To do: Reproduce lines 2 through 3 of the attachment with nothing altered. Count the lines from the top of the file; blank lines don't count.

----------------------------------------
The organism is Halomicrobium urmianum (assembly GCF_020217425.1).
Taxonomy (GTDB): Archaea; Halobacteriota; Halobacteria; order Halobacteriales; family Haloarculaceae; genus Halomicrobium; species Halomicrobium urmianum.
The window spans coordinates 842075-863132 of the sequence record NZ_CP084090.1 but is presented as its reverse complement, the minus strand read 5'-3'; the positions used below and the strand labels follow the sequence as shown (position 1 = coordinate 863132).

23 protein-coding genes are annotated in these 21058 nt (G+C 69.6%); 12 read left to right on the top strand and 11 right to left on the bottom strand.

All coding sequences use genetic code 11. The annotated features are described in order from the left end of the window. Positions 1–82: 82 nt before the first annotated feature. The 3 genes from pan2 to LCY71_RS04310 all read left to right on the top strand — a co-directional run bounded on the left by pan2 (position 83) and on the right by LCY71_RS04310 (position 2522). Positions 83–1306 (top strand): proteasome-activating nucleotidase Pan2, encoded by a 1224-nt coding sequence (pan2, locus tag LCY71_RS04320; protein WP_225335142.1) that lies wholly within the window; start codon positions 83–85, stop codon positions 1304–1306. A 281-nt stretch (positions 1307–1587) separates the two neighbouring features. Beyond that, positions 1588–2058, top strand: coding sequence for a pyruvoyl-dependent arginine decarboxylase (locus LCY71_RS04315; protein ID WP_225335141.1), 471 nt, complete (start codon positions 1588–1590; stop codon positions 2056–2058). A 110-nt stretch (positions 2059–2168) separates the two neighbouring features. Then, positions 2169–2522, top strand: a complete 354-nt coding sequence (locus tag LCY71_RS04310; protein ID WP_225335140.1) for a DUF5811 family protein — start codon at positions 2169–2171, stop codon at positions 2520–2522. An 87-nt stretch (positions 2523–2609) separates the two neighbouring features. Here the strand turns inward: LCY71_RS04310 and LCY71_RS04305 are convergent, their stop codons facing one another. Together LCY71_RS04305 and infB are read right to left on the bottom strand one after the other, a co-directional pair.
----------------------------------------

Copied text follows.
Taxonomy (GTDB): Archaea; Halobacteriota; Halobacteria; order Halobacteriales; family Haloarculaceae; genus Halomicrobium; species Halomicrobium urmianum.
The window spans coordinates 842075-863132 of the sequence record NZ_CP084090.1 but is presented as its reverse complement, the minus strand read 5'-3'; the positions used below and the strand labels follow the sequence as shown (position 1 = coordinate 863132).